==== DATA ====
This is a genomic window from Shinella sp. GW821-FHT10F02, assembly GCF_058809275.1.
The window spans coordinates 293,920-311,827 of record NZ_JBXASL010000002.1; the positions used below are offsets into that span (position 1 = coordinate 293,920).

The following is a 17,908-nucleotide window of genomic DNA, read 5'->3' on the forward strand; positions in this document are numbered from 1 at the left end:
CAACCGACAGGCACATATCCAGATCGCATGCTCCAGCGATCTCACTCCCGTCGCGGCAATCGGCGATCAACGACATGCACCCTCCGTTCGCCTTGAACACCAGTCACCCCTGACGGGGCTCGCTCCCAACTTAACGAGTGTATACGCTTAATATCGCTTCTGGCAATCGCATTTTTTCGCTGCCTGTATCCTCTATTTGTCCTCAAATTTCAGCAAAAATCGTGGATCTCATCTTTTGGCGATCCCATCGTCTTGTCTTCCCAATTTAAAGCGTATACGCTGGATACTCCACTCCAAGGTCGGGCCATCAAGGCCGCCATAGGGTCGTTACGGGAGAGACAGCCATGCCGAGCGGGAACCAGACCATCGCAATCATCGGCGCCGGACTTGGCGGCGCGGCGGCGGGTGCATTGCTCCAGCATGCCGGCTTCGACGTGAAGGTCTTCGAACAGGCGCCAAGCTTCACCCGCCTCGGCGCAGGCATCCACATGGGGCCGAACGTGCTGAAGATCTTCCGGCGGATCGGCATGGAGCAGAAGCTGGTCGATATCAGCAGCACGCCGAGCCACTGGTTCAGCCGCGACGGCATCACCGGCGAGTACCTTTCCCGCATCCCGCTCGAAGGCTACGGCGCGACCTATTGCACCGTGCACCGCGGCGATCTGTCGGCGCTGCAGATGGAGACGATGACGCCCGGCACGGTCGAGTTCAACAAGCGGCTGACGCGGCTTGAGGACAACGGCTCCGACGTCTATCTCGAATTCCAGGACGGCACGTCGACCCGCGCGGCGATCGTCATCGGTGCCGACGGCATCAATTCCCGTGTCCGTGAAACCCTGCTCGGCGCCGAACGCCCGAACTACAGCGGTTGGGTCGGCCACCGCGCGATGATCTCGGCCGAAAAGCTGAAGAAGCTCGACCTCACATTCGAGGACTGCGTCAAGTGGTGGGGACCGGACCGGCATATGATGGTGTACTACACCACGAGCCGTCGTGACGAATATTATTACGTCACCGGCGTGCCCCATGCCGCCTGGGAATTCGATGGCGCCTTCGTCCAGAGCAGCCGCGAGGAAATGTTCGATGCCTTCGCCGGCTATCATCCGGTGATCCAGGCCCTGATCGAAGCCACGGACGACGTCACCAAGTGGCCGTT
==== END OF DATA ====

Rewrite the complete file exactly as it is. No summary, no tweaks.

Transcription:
This is a genomic window from Shinella sp. GW821-FHT10F02, assembly GCF_058809275.1.
The window spans coordinates 293,920-311,827 of record NZ_JBXASL010000002.1; the positions used below are offsets into that span (position 1 = coordinate 293,920).

The following is a 17,908-nucleotide window of genomic DNA, read 5'->3' on the forward strand; positions in this document are numbered from 1 at the left end:
CAACCGACAGGCACATATCCAGATCGCATGCTCCAGCGATCTCACTCCCGTCGCGGCAATCGGCGATCAACGACATGCACCCTCCGTTCGCCTTGAACACCAGTCACCCCTGACGGGGCTCGCTCCCAACTTAACGAGTGTATACGCTTAATATCGCTTCTGGCAATCGCATTTTTTCGCTGCCTGTATCCTCTATTTGTCCTCAAATTTCAGCAAAAATCGTGGATCTCATCTTTTGGCGATCCCATCGTCTTGTCTTCCCAATTTAAAGCGTATACGCTGGATACTCCACTCCAAGGTCGGGCCATCAAGGCCGCCATAGGGTCGTTACGGGAGAGACAGCCATGCCGAGCGGGAACCAGACCATCGCAATCATCGGCGCCGGACTTGGCGGCGCGGCGGCGGGTGCATTGCTCCAGCATGCCGGCTTCGACGTGAAGGTCTTCGAACAGGCGCCAAGCTTCACCCGCCTCGGCGCAGGCATCCACATGGGGCCGAACGTGCTGAAGATCTTCCGGCGGATCGGCATGGAGCAGAAGCTGGTCGATATCAGCAGCACGCCGAGCCACTGGTTCAGCCGCGACGGCATCACCGGCGAGTACCTTTCCCGCATCCCGCTCGAAGGCTACGGCGCGACCTATTGCACCGTGCACCGCGGCGATCTGTCGGCGCTGCAGATGGAGACGATGACGCCCGGCACGGTCGAGTTCAACAAGCGGCTGACGCGGCTTGAGGACAACGGCTCCGACGTCTATCTCGAATTCCAGGACGGCACGTCGACCCGCGCGGCGATCGTCATCGGTGCCGACGGCATCAATTCCCGTGTCCGTGAAACCCTGCTCGGCGCCGAACGCCCGAACTACAGCGGTTGGGTCGGCCACCGCGCGATGATCTCGGCCGAAAAGCTGAAGAAGCTCGACCTCACATTCGAGGACTGCGTCAAGTGGTGGGGACCGGACCGGCATATGATGGTGTACTACACCACGAGCCGTCGTGACGAATATTATTACGTCACCGGCGTGCCCCATGCCGCCTGGGAATTCGATGGCGCCTTCGTCCAGAGCAGCCGCGAGGAAATGTTCGATGCCTTCGCCGGCTATCATCCGGTGATCCAGGCCCTGATCGAAGCCACGGACGACGTCACCAAGTGGCCGTT